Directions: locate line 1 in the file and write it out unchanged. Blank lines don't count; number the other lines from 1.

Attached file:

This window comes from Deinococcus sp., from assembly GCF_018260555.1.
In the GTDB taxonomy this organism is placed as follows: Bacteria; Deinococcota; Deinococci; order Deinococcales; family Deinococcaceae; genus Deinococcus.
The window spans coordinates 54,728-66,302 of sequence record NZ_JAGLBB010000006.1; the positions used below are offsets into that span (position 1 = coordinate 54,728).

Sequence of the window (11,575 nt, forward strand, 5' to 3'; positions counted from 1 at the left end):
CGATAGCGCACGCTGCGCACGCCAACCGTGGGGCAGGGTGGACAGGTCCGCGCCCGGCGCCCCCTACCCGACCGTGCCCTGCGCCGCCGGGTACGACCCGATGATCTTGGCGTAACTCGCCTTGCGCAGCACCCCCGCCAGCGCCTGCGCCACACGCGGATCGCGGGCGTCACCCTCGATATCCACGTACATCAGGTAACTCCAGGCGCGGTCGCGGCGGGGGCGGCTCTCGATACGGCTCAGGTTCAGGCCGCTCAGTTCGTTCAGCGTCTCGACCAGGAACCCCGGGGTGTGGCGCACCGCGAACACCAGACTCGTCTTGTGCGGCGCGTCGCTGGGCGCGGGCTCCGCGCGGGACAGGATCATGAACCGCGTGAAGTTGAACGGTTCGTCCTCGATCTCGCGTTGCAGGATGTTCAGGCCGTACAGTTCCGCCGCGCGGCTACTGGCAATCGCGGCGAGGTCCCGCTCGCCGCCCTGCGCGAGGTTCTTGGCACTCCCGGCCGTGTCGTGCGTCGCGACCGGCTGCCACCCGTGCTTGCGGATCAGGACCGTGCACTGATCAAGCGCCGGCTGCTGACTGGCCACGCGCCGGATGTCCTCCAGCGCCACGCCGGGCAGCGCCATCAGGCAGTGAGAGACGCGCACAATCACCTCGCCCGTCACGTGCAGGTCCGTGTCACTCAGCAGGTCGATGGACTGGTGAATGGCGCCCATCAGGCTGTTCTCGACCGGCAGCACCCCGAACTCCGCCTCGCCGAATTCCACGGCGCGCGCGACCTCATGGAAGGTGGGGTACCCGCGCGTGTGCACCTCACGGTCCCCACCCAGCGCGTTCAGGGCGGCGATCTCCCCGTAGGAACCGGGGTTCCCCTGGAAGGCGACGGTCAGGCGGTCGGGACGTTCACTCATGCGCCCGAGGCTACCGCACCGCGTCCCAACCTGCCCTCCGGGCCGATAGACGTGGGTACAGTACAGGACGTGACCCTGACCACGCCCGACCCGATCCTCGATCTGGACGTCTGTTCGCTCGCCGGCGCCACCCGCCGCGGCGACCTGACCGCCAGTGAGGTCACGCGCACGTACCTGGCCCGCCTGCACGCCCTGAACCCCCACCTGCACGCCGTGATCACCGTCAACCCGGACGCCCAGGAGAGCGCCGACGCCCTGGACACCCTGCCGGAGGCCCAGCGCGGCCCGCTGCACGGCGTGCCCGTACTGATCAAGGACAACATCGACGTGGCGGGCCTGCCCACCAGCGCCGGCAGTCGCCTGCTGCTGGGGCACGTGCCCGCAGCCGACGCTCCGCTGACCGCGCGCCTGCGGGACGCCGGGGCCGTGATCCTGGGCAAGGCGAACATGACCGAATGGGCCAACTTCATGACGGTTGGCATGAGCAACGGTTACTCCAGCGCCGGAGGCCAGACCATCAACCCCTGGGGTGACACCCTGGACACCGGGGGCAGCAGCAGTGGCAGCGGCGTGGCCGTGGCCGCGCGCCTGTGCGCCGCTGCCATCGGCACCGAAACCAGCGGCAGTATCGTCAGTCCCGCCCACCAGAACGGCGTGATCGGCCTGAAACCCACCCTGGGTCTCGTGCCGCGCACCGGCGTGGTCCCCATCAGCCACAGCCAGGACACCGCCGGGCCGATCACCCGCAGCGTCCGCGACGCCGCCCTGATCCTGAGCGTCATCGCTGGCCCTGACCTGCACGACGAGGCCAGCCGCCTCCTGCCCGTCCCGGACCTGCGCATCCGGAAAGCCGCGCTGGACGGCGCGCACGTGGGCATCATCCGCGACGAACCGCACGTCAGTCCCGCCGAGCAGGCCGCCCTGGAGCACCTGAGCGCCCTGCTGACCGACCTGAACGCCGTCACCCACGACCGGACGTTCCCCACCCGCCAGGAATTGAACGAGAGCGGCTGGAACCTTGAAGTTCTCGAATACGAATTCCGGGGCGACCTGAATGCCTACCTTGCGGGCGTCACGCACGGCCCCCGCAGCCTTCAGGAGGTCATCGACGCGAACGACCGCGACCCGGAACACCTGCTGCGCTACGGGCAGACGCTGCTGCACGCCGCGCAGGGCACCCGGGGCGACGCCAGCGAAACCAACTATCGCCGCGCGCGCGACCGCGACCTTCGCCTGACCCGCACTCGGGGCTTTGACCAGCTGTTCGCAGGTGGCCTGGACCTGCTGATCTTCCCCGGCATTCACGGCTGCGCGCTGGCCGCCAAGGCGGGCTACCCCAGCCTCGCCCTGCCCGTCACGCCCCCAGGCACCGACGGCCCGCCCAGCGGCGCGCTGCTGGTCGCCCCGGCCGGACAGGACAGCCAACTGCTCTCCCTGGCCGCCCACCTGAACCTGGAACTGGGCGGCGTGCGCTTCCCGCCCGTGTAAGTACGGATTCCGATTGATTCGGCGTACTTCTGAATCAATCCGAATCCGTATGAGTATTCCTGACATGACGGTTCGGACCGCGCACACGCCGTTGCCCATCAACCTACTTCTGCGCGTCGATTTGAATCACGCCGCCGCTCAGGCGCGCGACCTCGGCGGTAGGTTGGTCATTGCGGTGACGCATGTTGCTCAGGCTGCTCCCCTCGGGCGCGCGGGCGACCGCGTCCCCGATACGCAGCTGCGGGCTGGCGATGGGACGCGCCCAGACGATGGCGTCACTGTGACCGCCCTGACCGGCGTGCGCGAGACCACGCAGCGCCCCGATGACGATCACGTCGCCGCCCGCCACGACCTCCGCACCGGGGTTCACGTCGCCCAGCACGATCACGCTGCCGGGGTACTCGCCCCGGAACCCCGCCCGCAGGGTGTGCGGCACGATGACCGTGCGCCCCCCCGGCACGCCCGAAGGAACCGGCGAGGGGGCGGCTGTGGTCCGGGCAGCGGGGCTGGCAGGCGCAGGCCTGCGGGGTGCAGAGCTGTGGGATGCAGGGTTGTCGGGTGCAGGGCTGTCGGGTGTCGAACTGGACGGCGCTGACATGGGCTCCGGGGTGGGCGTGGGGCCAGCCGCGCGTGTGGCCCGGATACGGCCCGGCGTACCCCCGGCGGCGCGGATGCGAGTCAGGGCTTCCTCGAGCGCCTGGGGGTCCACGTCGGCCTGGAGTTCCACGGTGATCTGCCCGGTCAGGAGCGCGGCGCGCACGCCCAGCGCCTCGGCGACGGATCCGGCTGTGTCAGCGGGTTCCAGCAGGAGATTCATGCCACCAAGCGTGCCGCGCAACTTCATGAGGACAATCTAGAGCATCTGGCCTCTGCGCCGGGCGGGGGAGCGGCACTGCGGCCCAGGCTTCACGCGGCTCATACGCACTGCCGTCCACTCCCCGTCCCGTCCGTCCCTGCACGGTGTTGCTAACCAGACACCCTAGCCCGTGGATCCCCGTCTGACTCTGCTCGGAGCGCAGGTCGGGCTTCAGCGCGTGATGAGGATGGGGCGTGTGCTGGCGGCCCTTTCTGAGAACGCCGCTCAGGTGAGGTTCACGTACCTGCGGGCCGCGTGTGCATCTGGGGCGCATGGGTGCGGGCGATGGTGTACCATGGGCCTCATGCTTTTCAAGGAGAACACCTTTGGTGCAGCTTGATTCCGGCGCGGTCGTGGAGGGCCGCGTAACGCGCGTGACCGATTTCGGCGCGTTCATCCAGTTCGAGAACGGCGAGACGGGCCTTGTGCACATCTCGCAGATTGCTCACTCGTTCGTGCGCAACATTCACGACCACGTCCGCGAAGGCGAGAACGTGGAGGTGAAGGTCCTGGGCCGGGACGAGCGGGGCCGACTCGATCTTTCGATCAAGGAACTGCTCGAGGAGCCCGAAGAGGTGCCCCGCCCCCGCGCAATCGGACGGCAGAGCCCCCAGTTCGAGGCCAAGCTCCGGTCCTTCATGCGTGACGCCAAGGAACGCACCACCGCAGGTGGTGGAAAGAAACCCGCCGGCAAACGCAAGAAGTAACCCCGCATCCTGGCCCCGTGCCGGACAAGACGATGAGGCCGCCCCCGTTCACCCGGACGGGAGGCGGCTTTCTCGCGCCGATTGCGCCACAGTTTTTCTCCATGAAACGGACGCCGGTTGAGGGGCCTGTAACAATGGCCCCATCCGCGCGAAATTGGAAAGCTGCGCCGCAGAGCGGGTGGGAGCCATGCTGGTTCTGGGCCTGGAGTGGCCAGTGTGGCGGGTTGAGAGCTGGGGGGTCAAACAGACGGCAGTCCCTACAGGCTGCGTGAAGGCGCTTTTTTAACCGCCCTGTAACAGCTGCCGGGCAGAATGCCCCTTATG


This window comes from Deinococcus sp., from assembly GCF_018260555.1.